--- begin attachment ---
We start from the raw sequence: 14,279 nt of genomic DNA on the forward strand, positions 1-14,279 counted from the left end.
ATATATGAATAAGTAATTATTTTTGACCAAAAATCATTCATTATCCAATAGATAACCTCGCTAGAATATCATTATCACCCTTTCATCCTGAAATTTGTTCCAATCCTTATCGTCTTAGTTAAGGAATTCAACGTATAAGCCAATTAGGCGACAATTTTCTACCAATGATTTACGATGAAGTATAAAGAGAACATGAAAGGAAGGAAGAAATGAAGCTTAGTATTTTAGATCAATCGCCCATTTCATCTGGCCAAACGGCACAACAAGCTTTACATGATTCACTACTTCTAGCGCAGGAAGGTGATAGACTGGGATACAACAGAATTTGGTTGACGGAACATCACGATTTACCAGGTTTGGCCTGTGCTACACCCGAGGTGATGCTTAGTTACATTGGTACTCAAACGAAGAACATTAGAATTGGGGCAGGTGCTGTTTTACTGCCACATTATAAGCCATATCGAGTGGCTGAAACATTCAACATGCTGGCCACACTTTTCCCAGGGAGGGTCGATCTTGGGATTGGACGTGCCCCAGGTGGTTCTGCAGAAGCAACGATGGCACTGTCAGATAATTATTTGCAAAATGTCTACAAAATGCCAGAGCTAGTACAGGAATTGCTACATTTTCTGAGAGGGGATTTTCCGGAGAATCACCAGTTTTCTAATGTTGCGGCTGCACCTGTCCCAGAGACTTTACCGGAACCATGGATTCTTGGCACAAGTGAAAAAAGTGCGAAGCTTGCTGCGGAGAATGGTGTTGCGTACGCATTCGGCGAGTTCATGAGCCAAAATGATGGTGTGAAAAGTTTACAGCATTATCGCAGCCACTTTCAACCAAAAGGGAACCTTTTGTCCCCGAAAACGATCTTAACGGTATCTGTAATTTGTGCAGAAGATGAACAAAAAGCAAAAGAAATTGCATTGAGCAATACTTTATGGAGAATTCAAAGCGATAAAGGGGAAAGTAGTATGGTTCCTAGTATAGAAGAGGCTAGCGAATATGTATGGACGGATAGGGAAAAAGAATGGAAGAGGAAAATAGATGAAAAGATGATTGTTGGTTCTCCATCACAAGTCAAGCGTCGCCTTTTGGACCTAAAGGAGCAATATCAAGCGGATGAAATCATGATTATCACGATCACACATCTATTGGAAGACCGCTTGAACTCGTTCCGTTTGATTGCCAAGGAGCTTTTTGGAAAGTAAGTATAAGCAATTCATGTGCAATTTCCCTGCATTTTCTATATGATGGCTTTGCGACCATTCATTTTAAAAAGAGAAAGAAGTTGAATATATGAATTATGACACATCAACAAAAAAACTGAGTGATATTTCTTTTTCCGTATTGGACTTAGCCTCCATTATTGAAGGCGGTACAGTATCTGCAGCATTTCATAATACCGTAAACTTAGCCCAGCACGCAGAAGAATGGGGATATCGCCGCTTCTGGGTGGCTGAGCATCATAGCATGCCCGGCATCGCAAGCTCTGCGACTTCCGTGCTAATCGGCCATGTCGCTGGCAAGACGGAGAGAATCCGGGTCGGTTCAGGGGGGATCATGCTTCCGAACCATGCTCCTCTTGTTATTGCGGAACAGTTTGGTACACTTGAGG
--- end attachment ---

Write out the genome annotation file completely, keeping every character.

We start from the raw sequence: 14,279 nt of genomic DNA on the forward strand, positions 1-14,279 counted from the left end.
ATATATGAATAAGTAATTATTTTTGACCAAAAATCATTCATTATCCAATAGATAACCTCGCTAGAATATCATTATCACCCTTTCATCCTGAAATTTGTTCCAATCCTTATCGTCTTAGTTAAGGAATTCAACGTATAAGCCAATTAGGCGACAATTTTCTACCAATGATTTACGATGAAGTATAAAGAGAACATGAAAGGAAGGAAGAAATGAAGCTTAGTATTTTAGATCAATCGCCCATTTCATCTGGCCAAACGGCACAACAAGCTTTACATGATTCACTACTTCTAGCGCAGGAAGGTGATAGACTGGGATACAACAGAATTTGGTTGACGGAACATCACGATTTACCAGGTTTGGCCTGTGCTACACCCGAGGTGATGCTTAGTTACATTGGTACTCAAACGAAGAACATTAGAATTGGGGCAGGTGCTGTTTTACTGCCACATTATAAGCCATATCGAGTGGCTGAAACATTCAACATGCTGGCCACACTTTTCCCAGGGAGGGTCGATCTTGGGATTGGACGTGCCCCAGGTGGTTCTGCAGAAGCAACGATGGCACTGTCAGATAATTATTTGCAAAATGTCTACAAAATGCCAGAGCTAGTACAGGAATTGCTACATTTTCTGAGAGGGGATTTTCCGGAGAATCACCAGTTTTCTAATGTTGCGGCTGCACCTGTCCCAGAGACTTTACCGGAACCATGGATTCTTGGCACAAGTGAAAAAAGTGCGAAGCTTGCTGCGGAGAATGGTGTTGCGTACGCATTCGGCGAGTTCATGAGCCAAAATGATGGTGTGAAAAGTTTACAGCATTATCGCAGCCACTTTCAACCAAAAGGGAACCTTTTGTCCCCGAAAACGATCTTAACGGTATCTGTAATTTGTGCAGAAGATGAACAAAAAGCAAAAGAAATTGCATTGAGCAATACTTTATGGAGAATTCAAAGCGATAAAGGGGAAAGTAGTATGGTTCCTAGTATAGAAGAGGCTAGCGAATATGTATGGACGGATAGGGAAAAAGAATGGAAGAGGAAAATAGATGAAAAGATGATTGTTGGTTCTCCATCACAAGTCAAGCGTCGCCTTTTGGACCTAAAGGAGCAATATCAAGCGGATGAAATCATGATTATCACGATCACACATCTATTGGAAGACCGCTTGAACTCGTTCCGTTTGATTGCCAAGGAGCTTTTTGGAAAGTAAGTATAAGCAATTCATGTGCAATTTCCCTGCATTTTCTATATGATGGCTTTGCGACCATTCATTTTAAAAAGAGAAAGAAGTTGAATATATGAATTATGACACATCAACAAAAAAACTGAGTGATATTTCTTTTTCCGTATTGGACTTAGCCTCCATTATTGAAGGCGGTACAGTATCTGCAGCATTTCATAATACCGTAAACTTAGCCCAGCACGCAGAAGAATGGGGATATCGCCGCTTCTGGGTGGCTGAGCATCATAGCATGCCCGGCATCGCAAGCTCTGCGACTTCCGTGCTAATCGGCCATGTCGCTGGCAAGACGGAGAGAATCCGGGTCGGTTCAGGGGGGATCATGCTTCCGAACCATGCTCCTCTTGTTATTGCGGAACAGTTTGGTACACTTGAGG